Sunday’s drama, which built over the last several hours as respective Cadillacs DPi Prototypes driven by Taylor and Albuquerque swapped the lead several times, peaked with seven minutes remaining. Albuquerque led as both cars dove into Turn 1 to head into the twisting infield portion of Daytona International Speedway’s 3.56-mile road course. Taylor took an inside line that was apparently open; Albuquerque moved slightly outside but then came back down and the cars collided slightly, sending Albuquerque spinning.
Taylor raced ahead and within minutes, race officials announced there would be no penalties due to the incident. Taylor, who co-drove with his brother Jordan, Max Angelelli and Jeff Gordon, beat Albuquerque by 0.671 seconds at the finish. Albuquerque co-drove the Action Express Racing entry with Christian Fittipaldi and Joao Barbosa; Barbosa had put their car on the pole in Thursday’s qualifying.
Taylor said his race-winning move – which Albuquerque was not happy about afterward – was the byproduct of his long-time partnership with Angelelli, who raced for the final time this weekend. Taylor talked about Angelelli serving as an invaluable mentor to him and his brother.
“Max has taught us everything we know,” Taylor said. “He’s ‘Max the Ax’ and I think today was a good example of one of those lessons. That was a Max move today.”
Sunday’s history involved Gordon, the retired NASCAR legend who returned to Daytona International Speedway this year as a sports car driver, making his second Rolex 24 start. Gordon became the fourth driver to win both the Rolex 24 and the DAYTONA 500.
Gordon, a three-time (1997, ’99, 2005) DAYTONA 500 champion, joins Mario Andretti, A.J. Foyt and Jamie McMurray in that special foursome. Andretti won the DAYTONA 500 in 1967 and the Rolex 24 in ’72. Foyt won the DAYTONA 500 in 1972 and the Rolex 24 in 1983 and ’85, McMurray got his DAYTONA 500 victory in 2010, then co-drove to a Rolex 24 victory in 2015.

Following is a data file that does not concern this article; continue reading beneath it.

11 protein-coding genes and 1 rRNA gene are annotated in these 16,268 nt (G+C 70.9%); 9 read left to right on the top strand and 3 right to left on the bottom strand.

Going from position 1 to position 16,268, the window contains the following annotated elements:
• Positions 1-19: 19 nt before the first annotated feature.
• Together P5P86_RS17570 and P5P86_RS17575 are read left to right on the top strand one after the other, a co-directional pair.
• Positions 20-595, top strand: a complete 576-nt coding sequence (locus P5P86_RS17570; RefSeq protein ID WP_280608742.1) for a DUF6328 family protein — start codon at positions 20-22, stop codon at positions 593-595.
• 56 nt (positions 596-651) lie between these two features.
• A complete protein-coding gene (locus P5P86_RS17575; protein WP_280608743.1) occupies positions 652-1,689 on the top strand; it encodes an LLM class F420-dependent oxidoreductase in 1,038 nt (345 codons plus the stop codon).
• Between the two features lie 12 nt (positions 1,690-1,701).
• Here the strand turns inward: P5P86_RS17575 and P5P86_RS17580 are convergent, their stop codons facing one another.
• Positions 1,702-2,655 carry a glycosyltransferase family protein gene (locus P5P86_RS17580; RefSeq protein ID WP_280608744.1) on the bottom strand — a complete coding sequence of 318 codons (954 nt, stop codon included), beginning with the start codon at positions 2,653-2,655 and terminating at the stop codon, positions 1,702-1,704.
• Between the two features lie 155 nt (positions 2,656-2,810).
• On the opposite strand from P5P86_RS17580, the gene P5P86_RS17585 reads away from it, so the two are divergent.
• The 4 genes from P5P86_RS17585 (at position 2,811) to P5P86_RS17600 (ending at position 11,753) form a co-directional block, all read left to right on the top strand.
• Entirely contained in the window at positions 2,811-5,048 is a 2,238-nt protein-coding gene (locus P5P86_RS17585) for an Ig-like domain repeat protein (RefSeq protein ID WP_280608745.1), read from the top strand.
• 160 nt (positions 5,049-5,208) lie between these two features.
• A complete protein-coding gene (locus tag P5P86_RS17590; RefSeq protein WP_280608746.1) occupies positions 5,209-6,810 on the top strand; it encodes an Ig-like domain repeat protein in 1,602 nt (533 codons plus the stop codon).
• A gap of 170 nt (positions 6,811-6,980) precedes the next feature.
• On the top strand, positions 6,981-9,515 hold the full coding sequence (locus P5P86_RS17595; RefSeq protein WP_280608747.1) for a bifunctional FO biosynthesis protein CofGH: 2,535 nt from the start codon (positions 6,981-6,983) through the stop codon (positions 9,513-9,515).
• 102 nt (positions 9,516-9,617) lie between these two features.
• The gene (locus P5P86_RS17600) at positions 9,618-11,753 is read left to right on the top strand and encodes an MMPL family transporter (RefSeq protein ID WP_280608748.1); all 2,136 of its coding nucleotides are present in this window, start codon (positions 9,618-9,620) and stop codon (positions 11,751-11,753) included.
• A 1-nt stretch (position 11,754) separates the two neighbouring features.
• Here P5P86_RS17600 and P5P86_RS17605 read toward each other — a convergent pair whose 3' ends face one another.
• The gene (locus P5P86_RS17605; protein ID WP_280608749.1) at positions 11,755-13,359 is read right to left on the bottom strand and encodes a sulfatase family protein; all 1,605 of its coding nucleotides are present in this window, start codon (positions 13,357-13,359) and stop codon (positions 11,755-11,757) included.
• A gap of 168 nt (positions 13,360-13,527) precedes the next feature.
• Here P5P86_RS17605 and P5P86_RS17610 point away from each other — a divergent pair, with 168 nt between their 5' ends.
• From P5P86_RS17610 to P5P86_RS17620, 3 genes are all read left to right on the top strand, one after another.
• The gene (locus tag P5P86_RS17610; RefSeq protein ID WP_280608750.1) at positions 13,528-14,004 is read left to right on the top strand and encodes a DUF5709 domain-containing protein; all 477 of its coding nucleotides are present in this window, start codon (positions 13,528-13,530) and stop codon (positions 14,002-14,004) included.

Gordon, also a four-time champion of the Monster Energy NASCAR Cup Series, is the first champion of NASCAR’s premier series to win the Rolex 24.
“This is very surreal for me,” Gordon said. “It was the thrill of a lifetime. It’s a very elite group that has won the DAYTONA 500 and the Rolex 24. That’s not bad company and I’m very proud of that.”
Two other classes also produced remarkably close finishes in the 55th running of the endurance classic which opened the IMSA WeatherTech Sports Car Championship season:
· In the GT Daytona class, the No. 28 Porsche 911 of Alegra Motorsports driven by Carlos de Quesada, Michael de Quesada, Michael Christensen, Daniel Morad and Jesse Lazare won by 0.293 seconds.
· In GT Le Mans, the No. 66 Ford GT of Ford Chip Ganassi Racing driven by Dirk Mueller, Joey Hand and Sebastien Bourdais won with a 2.988 margin.
Also, the Prototype Challenge class was won in dominating fashion by the No. 38 Performance Tech Motorsports ORECA FLM09 co-driven by James French, Patricio O’Ward, Kyle Masson and Nicholas Boulle.
Tickets for the 59th DAYTONA 500 (Feb. 26) and all Daytona International Speedway events are on sale by calling 1-800-PITSHOP or visiting www.daytonainternationalspeedway.com. Fans can stay connected with Daytona International Speedway on Twitter, Facebook, Instagram, Pinterest, YouTube and Snapchat, and by downloading Daytona International Speedway’s mobile app, for the latest speedway news throughout the season.
Andrew Booth, DIS Public Relations